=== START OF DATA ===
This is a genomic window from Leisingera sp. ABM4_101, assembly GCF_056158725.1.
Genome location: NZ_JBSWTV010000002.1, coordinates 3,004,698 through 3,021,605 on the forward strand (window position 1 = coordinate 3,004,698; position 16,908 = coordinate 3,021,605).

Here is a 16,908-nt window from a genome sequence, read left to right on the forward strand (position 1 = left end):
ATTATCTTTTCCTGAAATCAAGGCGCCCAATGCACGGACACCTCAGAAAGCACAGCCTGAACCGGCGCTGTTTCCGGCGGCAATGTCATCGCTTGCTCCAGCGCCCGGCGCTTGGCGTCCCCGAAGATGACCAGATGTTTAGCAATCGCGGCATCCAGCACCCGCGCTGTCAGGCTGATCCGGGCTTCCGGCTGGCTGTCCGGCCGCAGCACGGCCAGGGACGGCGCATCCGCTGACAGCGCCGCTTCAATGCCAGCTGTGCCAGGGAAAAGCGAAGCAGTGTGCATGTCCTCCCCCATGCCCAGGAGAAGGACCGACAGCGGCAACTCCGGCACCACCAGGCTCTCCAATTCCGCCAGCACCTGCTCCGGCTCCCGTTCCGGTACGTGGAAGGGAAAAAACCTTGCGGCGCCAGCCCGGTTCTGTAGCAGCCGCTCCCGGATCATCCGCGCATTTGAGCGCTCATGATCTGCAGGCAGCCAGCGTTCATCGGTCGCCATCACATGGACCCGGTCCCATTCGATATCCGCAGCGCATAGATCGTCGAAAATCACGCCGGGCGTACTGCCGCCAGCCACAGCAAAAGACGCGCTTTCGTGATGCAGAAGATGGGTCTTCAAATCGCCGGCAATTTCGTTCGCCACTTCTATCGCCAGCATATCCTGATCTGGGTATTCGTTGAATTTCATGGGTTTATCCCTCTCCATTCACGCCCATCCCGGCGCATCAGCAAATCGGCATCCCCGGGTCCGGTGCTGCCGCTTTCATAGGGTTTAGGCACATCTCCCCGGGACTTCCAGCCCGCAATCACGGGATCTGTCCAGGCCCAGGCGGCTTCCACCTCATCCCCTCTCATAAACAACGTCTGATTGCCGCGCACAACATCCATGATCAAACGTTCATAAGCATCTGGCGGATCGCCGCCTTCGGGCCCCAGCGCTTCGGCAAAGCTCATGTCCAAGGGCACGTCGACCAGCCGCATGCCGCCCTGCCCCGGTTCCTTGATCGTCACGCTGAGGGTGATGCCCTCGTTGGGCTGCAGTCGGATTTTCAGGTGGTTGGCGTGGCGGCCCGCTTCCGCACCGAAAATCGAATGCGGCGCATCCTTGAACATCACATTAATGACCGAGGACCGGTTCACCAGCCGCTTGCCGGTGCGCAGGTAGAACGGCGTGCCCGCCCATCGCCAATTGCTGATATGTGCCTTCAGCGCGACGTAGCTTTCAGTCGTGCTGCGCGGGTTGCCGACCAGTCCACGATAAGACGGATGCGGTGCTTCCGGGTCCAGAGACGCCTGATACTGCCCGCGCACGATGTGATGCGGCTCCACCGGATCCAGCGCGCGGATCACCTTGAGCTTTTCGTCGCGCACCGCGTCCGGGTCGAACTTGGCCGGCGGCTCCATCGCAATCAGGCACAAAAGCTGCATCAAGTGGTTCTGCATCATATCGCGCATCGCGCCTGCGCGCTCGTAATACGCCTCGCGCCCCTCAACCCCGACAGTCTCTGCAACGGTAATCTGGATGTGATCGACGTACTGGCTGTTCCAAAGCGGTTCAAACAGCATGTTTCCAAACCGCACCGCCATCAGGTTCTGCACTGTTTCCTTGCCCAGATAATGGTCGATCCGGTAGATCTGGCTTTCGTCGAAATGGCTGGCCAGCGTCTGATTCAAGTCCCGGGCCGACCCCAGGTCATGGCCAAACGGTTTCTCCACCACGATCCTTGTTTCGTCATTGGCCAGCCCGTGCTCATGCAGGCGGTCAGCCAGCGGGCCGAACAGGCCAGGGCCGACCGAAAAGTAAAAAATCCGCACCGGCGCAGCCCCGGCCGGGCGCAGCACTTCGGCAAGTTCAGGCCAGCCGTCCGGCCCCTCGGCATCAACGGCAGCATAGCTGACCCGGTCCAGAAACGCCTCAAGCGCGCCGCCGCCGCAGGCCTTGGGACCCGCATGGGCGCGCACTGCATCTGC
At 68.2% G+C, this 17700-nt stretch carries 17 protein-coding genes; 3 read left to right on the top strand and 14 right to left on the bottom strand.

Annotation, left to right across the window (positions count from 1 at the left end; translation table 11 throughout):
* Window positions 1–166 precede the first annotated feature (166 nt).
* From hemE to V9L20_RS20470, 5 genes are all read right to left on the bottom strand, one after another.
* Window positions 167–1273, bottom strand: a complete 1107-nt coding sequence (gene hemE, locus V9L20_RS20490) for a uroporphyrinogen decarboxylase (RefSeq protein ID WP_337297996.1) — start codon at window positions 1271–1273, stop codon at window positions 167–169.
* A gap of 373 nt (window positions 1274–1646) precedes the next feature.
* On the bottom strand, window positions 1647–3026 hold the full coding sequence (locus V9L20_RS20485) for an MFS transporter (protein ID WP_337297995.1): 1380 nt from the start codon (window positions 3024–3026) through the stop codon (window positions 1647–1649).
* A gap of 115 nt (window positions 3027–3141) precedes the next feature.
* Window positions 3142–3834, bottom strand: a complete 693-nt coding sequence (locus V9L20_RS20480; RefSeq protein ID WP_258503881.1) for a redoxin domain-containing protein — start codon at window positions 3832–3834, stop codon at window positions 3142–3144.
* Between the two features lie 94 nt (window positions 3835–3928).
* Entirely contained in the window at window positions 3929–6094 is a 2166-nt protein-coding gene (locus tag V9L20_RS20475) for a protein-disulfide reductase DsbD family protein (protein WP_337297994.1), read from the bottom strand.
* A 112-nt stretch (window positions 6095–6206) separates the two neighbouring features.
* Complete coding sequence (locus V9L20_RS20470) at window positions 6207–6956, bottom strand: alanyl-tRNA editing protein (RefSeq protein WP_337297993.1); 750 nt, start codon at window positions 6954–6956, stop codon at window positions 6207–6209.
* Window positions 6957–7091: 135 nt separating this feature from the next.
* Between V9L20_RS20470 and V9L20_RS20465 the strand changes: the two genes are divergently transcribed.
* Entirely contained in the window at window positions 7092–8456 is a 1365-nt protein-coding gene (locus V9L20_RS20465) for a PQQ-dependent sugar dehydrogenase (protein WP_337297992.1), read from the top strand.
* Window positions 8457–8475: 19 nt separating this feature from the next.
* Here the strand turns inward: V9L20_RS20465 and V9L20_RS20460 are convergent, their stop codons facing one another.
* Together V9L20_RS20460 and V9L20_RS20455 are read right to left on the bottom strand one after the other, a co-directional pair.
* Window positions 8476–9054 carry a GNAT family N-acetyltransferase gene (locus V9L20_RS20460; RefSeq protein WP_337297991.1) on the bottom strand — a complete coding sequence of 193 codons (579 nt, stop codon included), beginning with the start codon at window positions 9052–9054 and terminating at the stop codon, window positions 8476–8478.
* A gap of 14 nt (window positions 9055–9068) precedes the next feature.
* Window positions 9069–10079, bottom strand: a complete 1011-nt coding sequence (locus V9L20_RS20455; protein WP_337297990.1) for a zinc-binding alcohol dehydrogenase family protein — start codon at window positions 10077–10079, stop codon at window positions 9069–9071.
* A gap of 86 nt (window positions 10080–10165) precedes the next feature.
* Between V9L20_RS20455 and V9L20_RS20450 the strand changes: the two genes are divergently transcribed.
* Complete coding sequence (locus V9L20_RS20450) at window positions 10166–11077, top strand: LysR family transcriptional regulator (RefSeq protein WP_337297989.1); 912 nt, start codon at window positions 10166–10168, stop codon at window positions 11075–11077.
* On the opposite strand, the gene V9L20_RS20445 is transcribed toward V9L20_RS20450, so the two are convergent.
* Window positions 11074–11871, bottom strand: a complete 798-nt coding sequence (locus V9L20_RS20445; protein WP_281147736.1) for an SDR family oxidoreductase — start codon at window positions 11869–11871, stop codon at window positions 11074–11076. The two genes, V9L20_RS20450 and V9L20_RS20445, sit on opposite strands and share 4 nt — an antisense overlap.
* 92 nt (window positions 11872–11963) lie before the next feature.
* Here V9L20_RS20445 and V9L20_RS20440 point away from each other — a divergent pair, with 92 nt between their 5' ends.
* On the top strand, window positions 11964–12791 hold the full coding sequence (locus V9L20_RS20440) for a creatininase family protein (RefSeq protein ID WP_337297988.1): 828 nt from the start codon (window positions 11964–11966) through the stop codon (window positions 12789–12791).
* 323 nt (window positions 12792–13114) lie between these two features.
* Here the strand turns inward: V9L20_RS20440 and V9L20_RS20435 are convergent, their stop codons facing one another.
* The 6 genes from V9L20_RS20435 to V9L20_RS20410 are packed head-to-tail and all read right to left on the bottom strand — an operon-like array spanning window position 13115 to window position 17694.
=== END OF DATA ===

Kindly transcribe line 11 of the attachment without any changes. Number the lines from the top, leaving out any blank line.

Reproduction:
* On the bottom strand, window positions 1647–3026 hold the full coding sequence (locus V9L20_RS20485) for an MFS transporter (protein ID WP_337297995.1): 1380 nt from the start codon (window positions 3024–3026) through the stop codon (window positions 1647–1649).